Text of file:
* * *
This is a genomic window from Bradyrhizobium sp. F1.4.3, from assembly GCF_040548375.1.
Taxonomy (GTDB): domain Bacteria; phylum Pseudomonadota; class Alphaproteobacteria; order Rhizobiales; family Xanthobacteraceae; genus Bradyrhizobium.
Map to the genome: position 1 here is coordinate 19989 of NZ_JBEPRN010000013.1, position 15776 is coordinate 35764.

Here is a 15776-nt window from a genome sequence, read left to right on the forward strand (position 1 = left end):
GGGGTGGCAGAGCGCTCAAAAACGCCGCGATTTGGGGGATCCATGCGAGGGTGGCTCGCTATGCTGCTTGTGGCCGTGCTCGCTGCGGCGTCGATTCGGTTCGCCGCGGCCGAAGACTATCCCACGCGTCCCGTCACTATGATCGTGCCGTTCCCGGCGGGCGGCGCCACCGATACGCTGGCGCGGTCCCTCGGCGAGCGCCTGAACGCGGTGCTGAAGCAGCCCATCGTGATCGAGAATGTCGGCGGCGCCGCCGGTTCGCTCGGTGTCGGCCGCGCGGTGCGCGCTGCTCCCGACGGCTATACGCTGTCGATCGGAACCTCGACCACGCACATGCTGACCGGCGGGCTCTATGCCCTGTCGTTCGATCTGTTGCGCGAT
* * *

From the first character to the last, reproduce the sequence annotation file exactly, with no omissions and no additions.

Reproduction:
This is a genomic window from Bradyrhizobium sp. F1.4.3, from assembly GCF_040548375.1.
Taxonomy (GTDB): domain Bacteria; phylum Pseudomonadota; class Alphaproteobacteria; order Rhizobiales; family Xanthobacteraceae; genus Bradyrhizobium.
Map to the genome: position 1 here is coordinate 19989 of NZ_JBEPRN010000013.1, position 15776 is coordinate 35764.

Here is a 15776-nt window from a genome sequence, read left to right on the forward strand (position 1 = left end):
GGGGTGGCAGAGCGCTCAAAAACGCCGCGATTTGGGGGATCCATGCGAGGGTGGCTCGCTATGCTGCTTGTGGCCGTGCTCGCTGCGGCGTCGATTCGGTTCGCCGCGGCCGAAGACTATCCCACGCGTCCCGTCACTATGATCGTGCCGTTCCCGGCGGGCGGCGCCACCGATACGCTGGCGCGGTCCCTCGGCGAGCGCCTGAACGCGGTGCTGAAGCAGCCCATCGTGATCGAGAATGTCGGCGGCGCCGCCGGTTCGCTCGGTGTCGGCCGCGCGGTGCGCGCTGCTCCCGACGGCTATACGCTGTCGATCGGAACCTCGACCACGCACATGCTGACCGGCGGGCTCTATGCCCTGTCGTTCGATCTGTTGCGCGAT